My clone is, if anything, less inclined to talk about himself than I am. (You’re surprised, aren’t you?) Yet I have to somehow get him to answer a bunch of questions for a few blog interviews — without causing him a lot of stress, because even author interviews are a bit too much like marketing his novels, and when he thinks about the business side of being a writer, he can’t think about, y’know, writing.
He passed 60K words on the WIP yesterday. (Would it be weird if I said I metaphorically happy-danced in the post-apocalyptic ruins of Disney World? Yeah, probably…) He’s been writing every day lately, and I do not want to derail that. On the other hand, author interviews! Publicity for him and his novels.
(There’s also the little matter of me needing to answer a few interview questions, too, because a blogger contacted me a week ago and asked if she could interview me. She did mention that she wouldn’t mind if my twin answered those questions, too. Maybe I can make that happen.)
It may seem otherwise, considering how verbose I can be on this blog (yeah, sure I’m gonna keep all my A-Z posts under 300 words), but I’m not comfortable with social media. Most of the people I’m “friends” with on Facebook are writers who don’t actually know me [embarrassing fanboy moment narrowly avoided], and I seldom know what to say even to the ones I do know. (*waves to LR, who just recently taught me a new bit of writer jargon: Tuckerization.*) Twitter… I feel awkward re-Tweeting, or replying even to Tweets that seem to be addressed to all and sundry rather than a small group of that person’s friends. I feel as if I’m intruding on the world’s largest private conversation.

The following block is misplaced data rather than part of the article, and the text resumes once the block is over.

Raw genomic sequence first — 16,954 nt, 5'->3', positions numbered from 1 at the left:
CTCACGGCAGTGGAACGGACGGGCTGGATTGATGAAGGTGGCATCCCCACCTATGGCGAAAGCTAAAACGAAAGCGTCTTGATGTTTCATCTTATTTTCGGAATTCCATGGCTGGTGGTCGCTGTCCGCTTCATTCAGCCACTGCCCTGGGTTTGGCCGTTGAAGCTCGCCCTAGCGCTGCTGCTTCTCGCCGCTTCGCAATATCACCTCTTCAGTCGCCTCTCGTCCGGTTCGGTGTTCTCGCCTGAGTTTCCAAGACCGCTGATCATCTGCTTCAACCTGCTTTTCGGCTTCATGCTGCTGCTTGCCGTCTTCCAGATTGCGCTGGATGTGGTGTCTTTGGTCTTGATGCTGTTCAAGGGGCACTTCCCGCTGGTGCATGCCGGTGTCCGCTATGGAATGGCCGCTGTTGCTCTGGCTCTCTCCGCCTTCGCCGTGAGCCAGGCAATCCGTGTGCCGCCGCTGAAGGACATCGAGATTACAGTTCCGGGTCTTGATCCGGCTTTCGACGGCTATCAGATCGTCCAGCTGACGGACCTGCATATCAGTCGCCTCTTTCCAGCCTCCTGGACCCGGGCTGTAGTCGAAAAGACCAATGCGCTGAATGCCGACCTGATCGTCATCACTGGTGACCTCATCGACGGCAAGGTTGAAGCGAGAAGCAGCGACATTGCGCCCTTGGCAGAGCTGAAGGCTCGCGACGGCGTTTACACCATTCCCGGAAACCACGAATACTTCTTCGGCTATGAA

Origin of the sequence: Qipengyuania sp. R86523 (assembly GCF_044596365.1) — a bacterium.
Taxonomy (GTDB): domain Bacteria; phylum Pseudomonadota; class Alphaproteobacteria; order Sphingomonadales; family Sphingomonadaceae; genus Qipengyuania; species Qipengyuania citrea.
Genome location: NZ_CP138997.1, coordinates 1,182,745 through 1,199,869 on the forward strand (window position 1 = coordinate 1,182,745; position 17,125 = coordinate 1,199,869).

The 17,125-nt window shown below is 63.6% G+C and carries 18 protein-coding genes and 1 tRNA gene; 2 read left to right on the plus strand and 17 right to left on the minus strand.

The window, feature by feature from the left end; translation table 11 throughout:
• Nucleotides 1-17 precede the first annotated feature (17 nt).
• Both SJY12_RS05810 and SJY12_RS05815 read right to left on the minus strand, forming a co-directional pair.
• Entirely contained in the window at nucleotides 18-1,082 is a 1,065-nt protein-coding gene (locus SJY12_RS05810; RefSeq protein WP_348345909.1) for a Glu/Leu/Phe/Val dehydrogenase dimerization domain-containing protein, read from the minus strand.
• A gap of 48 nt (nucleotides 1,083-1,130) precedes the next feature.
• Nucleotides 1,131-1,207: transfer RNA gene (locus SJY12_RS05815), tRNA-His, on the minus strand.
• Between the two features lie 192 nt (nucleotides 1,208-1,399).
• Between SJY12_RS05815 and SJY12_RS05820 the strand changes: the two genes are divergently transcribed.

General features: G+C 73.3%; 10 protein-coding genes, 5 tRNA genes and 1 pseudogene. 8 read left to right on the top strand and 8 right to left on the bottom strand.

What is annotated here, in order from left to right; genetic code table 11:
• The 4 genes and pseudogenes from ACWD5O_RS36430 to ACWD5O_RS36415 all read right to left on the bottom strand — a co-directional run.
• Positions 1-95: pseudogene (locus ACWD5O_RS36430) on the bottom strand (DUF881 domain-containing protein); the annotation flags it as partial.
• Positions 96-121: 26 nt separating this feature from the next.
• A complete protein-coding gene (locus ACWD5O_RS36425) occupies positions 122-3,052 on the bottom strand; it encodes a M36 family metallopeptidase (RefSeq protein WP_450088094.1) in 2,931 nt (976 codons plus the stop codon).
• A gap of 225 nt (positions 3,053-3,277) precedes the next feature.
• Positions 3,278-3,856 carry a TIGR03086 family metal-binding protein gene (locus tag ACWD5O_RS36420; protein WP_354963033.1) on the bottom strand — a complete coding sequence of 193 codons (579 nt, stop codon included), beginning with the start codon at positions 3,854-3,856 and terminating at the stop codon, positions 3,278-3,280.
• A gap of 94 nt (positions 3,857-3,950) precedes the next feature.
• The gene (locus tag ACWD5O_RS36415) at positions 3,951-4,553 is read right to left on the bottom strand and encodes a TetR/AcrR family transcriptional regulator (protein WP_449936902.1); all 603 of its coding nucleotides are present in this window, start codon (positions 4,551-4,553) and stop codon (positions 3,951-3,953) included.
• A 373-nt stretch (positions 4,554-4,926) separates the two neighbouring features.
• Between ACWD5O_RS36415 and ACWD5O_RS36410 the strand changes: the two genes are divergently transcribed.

Actually, most of social media feels like that for me.
And the (very good) advice to ‘Remember that people on social media are just human beings like yourself’… Joking aside, that still doesn’t make me feel reassured. Humans are difficult to talk to, even when I don’t have to deal with the conflicting signals of their words versus their voice inflections versus their body language versus whatever emotions they’re broadcasting. On the other hand, not having voice inflections and facial expressions to enhance or clarify meaning makes it chancy at times to guess what is meant; it’s not as if the English language has a punctuation mark for sarcasm, for example, and a lot of people would misuse it anyway.